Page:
America's Security Strategy in Tunisia Is Failing
As the international community narrows its focus on Islamic State’s burgeoning sanctuary in war-torn Libya, neighboring Tunisia is caught in a precarious security environment that threatens to unwind its fledgling democratic progress. As the lone success story in the post–Arab Spring era, Tunisia is teetering on a knife’s edge as it balances the demands of a nascent democracy with the growing challenge of domestic and foreign militancy.
Tunisia’s worrying security condition has spurred an increase in U.S. counterterrorism aid and assistance, though current evidence suggests that a strict focus on the security domain obscures the underlying socioeconomic and political pressures that imperil Tunisia’s fragile democracy. As U.S.-Tunisian security engagement deepens, policy makers must remain wary of the existing impulse to overly prioritize security-based solutions over the meaningful governance investments required to secure Tunisia’s democratic experiment.
In the aftermath of two grisly Islamic State–inspired attacks on civilian targets in March and June 2015, the United States confirmed Tunisia as a Major Non-NATO Ally (MNNA), tripling U.S. security assistance to roughly $100 million in 2016. The MNNA designation also accelerated the amount of defense articles available to the Tunisian military and security forces, while easing review and delivery timelines. With U.S. assistance, Tunisia has installed a 125-mile border wall equipped with electronic surveillance and moat-like trenches designed to create a buffer and deterrence against black-market commerce, militants and traffickers alike. While these efforts rightly target the cross-border networks that facilitate weapons and militants across Tunisia’s borders, the security environment along the border regions is rather opaque and not as amenable to security-centric remedies as commonly assumed.
Illicit cross-border commerce in Tunisia is viewed as an alternative source of income for historically marginalized communities in towns such as Ben Gardane, Sidi Bouzid, Gafsa and Gabes—all located within the country’s marginalized interior. These towns have also supplied the wider majority of foreign fighters recruited into battlefields throughout the region. These towns are riven by low economic prospects, high unemployment, regional economic inequalities and a historically antagonistic relationship with the governing elite. As such, smuggling and other forms of illegal commercial activities serve as the most viable source of meaningful revenue.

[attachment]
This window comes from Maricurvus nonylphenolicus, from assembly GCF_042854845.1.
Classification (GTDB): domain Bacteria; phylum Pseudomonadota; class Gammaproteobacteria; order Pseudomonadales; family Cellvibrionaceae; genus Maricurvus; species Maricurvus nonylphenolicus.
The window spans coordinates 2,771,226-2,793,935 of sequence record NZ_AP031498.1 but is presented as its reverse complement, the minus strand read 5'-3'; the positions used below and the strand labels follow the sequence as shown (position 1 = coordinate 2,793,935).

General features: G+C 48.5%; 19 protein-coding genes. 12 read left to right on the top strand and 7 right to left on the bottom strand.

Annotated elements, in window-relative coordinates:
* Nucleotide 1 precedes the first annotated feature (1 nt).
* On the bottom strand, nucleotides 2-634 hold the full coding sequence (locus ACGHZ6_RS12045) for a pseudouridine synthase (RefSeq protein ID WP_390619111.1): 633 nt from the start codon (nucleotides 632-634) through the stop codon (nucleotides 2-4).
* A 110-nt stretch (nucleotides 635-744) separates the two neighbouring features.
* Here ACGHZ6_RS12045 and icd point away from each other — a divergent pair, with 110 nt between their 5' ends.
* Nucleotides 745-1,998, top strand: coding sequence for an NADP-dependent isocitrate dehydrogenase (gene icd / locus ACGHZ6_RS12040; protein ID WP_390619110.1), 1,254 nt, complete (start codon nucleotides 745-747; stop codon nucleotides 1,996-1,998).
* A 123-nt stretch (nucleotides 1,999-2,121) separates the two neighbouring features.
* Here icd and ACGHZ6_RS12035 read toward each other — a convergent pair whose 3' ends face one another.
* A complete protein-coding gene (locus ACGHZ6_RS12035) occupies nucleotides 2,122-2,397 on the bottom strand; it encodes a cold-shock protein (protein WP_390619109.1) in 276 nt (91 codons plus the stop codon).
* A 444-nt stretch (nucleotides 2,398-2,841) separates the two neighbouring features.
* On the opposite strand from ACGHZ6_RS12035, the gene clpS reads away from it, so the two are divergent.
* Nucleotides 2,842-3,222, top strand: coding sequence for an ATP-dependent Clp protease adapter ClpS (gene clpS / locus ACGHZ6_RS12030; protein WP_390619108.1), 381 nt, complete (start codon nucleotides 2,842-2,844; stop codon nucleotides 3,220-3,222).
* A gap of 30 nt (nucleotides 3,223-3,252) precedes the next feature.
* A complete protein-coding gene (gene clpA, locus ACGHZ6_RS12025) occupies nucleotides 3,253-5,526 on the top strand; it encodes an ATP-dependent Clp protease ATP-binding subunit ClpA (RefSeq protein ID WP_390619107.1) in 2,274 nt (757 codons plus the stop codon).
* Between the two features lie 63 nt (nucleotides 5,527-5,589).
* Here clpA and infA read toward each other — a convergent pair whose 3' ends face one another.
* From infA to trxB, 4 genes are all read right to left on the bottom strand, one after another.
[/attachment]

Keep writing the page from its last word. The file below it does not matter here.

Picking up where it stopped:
Towns such as Ben Gardane, which is located twenty miles from the Libyan border, act as key transit points for all forms of contraband, from black-market oil to weapons and the scores of potential fighters pursuing jihad abroad. For these communities, economic desperation and resentment caused by sluggish governance reforms runs deep. More importantly, this array of sociopolitical grievances combines with the increasing appeal of Salafi jihadist ideals among marginalized youths and drive tens of thousands of Tunisians into the hands of jihadist recruiters. Within such an environment, strict security-focused approaches may lead to the better identification, interception and interdiction of recruiters and potential militants, but these measures are ultimately insufficient. Unless the United States is willing to parlay its security investments and Tunisia’s MNNA status to encourage reciprocal investments in governance, these communities will continue to incubate and groom disenchanted youths into foreign fighters, with adverse effects on Tunisia’s overall security.